Melody has a roommate (no, not Josie or Valerie). Sofia. Sounds Italian, or Latin. Lusty. She’s a bit of a bad girl. She gets caught one night with her boyfriend’s hand in her blouse by a no-nonsense nun who drags her off to a secret chapel in the maze of tunnels beneath the school’s sprawling campus. The mysterious Father Sebastian, knowledgeable in the arts of exorcism (or so the nun thinks), performs the ancient ritual on Sofia, purifying her soul (or so the nun thinks). But we know and Sofia knows that Father Sebastian hasn’t exorcised anything; instead, he’s done rather the opposite and called forth the evil in her soul. And Melody wonders why her roommate isn’t the same when she returns.

Meanwhile, a couple of Muslim terrorists search for a precious object and the Pope himself takes an interest in the wondrous doings at St. Isaac’s.

Now, just how dumb is all this? Well, imagine a nun (strict, but devoted to God) who sees nothing wrong with an exorcism that includes a giant crucifix carved to a point just above Christ’s head, suspended upside down over the “sinner,” then multiply that tenfold. That’s how dumb all of this is. It’s only through multiplication that you can arrive at Muslims who reject the Catholic faith not because its tenants are false — indeed, they’re demonstrably true — but because Allah can beat up God.

This is a book in which good people have convenient “feelings” about people and things that are never wrong. Like Ryan’s dislike of Tom. One particularly idiotic scene has Teri lying to a couple of cops because of a “feeling” she has about someone else in the room. This comes after one of the cops had a “feeling” Teri was in trouble. Teri supposedly loved her husband, Ryan’s father, who was Good and Brave and Pure (he was a soldier, after all), but unlike Ryan, she can’t sense anything amiss about Tom, who is, underneath, nothing at all like her husband.

Oh, and there’s an equally convenient ghost that pops up now and again.

The Devil’s Labyrinth shifts point of view so often that it’s only barely accurate to say that this is Ryan’s story. But it’s an awfully shallow story, with a weak and unappealing hero. Things happen to Ryan, he doesn’t do much of anything. He doesn’t fight the boys who put him in the hospital to begin with, he doesn’t have to work for Melody, he gets pushed around by everything and everyone — all he ever learns is that supernatural forces are a lot stronger than he is. (Sofia, at least, learns to enjoy eating maggots.)

Saul’s “theology” is just as shallow. He raises an interesting question: what if the evil in all men’s souls could be drawn out and destroyed? Having raised the question, though, Saul has no intention of answering it. He doesn’t even go near it, in fact. The only character it really seems to matter to (he’s part of the Church) spends his time creaming over the idea of it without ever thinking about what it would mean. He thinks it would be wonderful, but I think he might change his tune when he found himself suddenly unemployed.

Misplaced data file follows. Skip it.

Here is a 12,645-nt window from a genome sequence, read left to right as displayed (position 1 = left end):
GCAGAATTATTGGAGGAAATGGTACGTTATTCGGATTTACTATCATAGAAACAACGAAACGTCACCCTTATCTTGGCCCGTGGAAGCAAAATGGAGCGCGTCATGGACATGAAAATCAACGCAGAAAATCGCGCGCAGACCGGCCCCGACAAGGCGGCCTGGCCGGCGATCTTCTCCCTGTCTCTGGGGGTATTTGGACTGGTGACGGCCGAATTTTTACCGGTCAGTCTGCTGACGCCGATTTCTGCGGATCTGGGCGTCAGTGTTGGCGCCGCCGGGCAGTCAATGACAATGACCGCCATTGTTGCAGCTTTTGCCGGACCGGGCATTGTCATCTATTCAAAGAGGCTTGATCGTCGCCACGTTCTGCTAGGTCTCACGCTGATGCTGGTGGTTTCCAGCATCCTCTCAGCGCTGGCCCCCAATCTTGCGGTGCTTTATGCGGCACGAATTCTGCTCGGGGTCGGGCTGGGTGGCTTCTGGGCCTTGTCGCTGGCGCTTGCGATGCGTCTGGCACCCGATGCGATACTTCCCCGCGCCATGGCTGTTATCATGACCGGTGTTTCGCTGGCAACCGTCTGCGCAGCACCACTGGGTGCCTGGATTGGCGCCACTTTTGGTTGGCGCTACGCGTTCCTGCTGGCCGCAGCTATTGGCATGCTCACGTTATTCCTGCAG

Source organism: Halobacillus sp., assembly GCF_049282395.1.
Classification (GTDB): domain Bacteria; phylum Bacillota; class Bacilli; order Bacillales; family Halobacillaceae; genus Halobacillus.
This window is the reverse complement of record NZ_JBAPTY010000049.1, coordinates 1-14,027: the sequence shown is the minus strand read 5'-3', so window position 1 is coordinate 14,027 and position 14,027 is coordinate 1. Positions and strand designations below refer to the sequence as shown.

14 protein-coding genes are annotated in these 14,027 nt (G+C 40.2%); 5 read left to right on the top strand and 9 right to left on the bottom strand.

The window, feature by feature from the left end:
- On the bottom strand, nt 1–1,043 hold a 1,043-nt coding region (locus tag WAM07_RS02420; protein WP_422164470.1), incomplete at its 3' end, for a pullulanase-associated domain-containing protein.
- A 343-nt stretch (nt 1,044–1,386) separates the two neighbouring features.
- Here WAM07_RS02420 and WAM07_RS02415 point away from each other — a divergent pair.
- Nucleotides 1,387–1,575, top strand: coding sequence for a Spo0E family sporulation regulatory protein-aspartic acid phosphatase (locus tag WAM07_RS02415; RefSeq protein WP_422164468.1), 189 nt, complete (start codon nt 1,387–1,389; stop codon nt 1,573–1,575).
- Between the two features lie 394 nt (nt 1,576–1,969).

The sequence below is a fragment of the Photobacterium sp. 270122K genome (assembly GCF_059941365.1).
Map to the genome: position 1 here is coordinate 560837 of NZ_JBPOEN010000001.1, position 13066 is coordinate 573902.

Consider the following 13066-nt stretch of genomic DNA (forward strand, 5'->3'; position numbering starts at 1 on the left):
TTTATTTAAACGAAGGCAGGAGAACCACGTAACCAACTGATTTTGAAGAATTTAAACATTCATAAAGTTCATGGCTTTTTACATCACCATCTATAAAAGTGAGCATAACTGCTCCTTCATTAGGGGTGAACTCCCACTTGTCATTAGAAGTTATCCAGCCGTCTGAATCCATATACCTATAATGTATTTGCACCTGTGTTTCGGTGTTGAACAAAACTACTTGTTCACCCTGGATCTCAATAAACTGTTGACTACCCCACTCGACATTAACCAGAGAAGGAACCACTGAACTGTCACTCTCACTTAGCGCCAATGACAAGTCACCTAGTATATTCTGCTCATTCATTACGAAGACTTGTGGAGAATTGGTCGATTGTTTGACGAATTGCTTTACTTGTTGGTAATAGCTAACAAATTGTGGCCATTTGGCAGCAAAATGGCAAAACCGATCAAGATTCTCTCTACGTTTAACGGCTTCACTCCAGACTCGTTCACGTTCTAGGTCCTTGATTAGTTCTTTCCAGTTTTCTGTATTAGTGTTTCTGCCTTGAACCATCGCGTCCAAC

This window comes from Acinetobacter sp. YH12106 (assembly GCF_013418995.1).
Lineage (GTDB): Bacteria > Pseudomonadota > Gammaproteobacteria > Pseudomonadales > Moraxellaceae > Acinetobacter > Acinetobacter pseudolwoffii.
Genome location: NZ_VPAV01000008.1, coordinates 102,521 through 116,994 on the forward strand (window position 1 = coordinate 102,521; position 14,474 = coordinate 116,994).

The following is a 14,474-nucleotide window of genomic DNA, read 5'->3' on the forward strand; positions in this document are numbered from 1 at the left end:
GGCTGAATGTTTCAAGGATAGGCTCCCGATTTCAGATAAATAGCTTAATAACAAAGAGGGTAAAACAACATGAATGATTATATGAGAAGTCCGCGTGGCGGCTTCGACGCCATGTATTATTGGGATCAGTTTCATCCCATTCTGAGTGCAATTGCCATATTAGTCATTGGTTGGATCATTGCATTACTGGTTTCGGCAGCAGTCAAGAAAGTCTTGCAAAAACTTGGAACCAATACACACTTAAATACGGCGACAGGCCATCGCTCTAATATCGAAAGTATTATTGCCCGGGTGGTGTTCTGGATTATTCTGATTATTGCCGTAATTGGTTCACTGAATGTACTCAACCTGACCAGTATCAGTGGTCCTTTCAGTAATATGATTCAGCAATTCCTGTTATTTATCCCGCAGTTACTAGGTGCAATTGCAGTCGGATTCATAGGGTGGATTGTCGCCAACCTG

Secular readers should avoid this book religiously. Catholic readers should be prepared to confess it on Sunday.

Stir of Echoes (1999), directed by David Koepp


Not bad horror thriller based on Richard Matheson’s A Stir of Echoes, though little more than the premise of the novel remains.  Tom Witzky (Kevin Bacon) challenges his sister-in-law (Illeana Douglas) to hypnotize him at a party, but her “harmless” post-hypnotic suggestion that he should open his mind soon has him seeing ghosts; specifically, the ghost of a girl (Jennifer Morrison) who mysteriously disappeared six months earlier.  And she wants him to solve the mystery.  Kudos to David Koepp for delivering a more tightly plotted story than did Matheson.  Released the same year as The Sixth Sense, this film also features a little boy who sees dead people, but here, though the kid’s ability is crucial to the plot, it comes off as an afterthought.  Creepy and fun, but lacking the sort of character development that could have put it over the top.  (Critics praised the ghost effects, without noting their similarity to Ringu, released the year before.)

The Wonderful Wizard of Oz (1900) by L. Frank Baum


First of all, allow me to clear away some distractions. The movie, for one thing. I never read this book as a kid, but I’ve seen the movie a time or two. The movie is better. I don’t think the filmmakers were concerned about redefining the fairy tale for modern audiences the way Baum was. But more importantly, they took an episodic story and gave it much greater unity, which brought with it a satisfying narrative arc. I was disappointed with the Wicked Witch episode in the book, but only because it was just another peak in the overall cardiogram of the narrative.